Posted by: SJS | January 3, 2018

Cliff Robertson in PT 109

It was the late summer of 1963 and our grandparents had just brought my sisters and I back to Dayton, Ohio where our family was living at the time.  We had spent the summer visiting with our extended family in Philadelphia and it was time for us to readjust to Ohio and prepare for the new school year.  We were still getting used to Ohio after moving there in January of that year and being back in Philly with all our cousins was like a dream.  So the return to Dayton was not an entirely happy experience, but we made the best of it.  The prospect of a new school year in a city that was still unfamiliar so far from our old hometown was daunting and a bit depressing.

As a reward for good behavior on the long drive to Dayton, our grandparents promised us that there would be some surprises awaiting us in Dayton.  It turned out that my surprise was a trip to the movies to see an epic film about the wartime heroics of then President John F. Kennedy and his crew mates on PT 109.  Seeing the dramatic story of JFK–portrayed by actor Cliff Robertson–and his crew on the 109 unfold before me on the big screen in that darkened theater were an overwhelming experience.  The movie, based on the actual events of 1943, brought me powerfully into the world my father had known during his days in Squadron (Ron) 27.  The sights and sounds, the danger and surprises, the bond between the PT sailors and the determined enemy they confronted were all real to me in a new and profoundly vivid way.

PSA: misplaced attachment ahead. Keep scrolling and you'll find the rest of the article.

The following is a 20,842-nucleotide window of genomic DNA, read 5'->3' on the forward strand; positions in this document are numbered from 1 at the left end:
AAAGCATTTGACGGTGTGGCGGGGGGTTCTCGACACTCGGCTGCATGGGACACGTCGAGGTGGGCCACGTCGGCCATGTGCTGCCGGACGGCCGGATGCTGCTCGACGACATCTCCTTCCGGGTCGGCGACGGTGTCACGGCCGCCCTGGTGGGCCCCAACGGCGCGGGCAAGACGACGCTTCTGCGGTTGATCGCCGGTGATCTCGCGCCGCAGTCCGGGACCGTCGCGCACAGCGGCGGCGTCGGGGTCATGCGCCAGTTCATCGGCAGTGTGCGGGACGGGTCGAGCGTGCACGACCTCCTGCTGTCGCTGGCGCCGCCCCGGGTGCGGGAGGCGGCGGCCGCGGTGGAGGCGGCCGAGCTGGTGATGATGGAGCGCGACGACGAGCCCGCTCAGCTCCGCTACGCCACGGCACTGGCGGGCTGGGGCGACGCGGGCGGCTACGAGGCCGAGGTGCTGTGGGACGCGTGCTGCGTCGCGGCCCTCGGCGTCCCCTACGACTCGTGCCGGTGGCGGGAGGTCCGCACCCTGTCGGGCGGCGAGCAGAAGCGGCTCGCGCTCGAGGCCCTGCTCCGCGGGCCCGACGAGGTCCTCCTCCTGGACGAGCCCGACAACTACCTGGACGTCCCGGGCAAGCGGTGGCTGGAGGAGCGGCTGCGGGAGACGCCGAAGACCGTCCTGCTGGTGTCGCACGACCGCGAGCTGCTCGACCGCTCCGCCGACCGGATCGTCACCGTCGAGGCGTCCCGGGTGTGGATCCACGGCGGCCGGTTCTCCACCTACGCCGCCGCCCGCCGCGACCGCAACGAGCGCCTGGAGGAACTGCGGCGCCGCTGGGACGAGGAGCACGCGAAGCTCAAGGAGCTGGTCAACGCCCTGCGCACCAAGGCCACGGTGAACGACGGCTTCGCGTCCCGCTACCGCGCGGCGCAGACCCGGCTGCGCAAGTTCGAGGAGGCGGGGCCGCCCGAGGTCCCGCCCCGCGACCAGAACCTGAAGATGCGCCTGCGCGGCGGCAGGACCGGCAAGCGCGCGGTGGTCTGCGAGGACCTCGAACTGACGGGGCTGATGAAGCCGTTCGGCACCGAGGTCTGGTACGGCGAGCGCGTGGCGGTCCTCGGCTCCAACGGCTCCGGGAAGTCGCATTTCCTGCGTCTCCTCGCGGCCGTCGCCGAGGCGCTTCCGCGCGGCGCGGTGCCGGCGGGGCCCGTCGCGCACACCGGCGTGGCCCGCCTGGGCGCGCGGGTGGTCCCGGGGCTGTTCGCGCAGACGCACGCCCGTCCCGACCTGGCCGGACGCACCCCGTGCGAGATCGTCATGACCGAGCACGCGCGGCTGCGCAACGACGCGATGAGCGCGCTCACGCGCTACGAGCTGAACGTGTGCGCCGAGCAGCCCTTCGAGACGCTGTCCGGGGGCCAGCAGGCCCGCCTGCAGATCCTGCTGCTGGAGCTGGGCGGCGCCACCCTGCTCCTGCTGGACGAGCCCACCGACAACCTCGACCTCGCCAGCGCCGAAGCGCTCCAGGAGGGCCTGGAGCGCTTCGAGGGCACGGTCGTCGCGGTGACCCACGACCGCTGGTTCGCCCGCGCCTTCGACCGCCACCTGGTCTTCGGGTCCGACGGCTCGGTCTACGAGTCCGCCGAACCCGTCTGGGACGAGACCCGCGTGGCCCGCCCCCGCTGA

Leaving the theater that evening, my eleven-year old mind wasn’t sure whether it was in Dayton, Philadelphia, or islands of the South Pacific in the summer of 1943.   For two hours, it felt like I was on the boat and in the churning waters of the South Pacific.  I could almost taste the saltwater in my mouth.  On the ride home from the theater, I gradually settled back into the reality of my current situation but with a new perspective on it.  If those valiant PT sailors with JFK could survive the destruction of their boat and the hostile waters of the South Pacific, then I could surely handle whatever challenges lay before me.  And so I did!  The inspiration I drew from that cinematic experience helped me in more ways than I realized–and it came at exactly the right time.

The PT 109 poster was supplied courtesy of PT Boats, Incorporated in Germantown, TN.


  1. What a wonderful story! Thank you. I didn’t have one particular WWII movie that came at the right time in my life or made a difference. It was all of them, collectively, that helped shaped my character. I loved those movies. Still do.

    • Jennie, Thanks! I know what you mean. Those movies convey such powerful stories that inspire the human spirit. I am very grateful for your continued support. Have a very happy New Year. Steve

      • You are welcome, Steve. Human spirit- well said. Best to you!

  2. I have been following the blog Skating Under the Ice by Willis Eshenbach.

    Willis has spent years in the Solomon Islands and writes beautifully about the land and its people.

    In his Dec 11, 2017 post, he published a picture of Kennedy Island where President Kennedy swam to with his men after his boat, PT-109, was rammed and sunk by a Japanese destroyer.

    It is a rather beautiful place.


  3. Thanks for sharing this; I’ll check it out. Thanks also for following the blog–much appreciated.

  4. I’ve seen most of this film which of course is a product of its time but holds up well. Certainly fascinating to see Kennedy’s wartime service which besides flipping the sequence of events basically depicts what happened.

  5. Thanks, Lloyd. That’s how I remember the movie, too. I appreciate your continued support.

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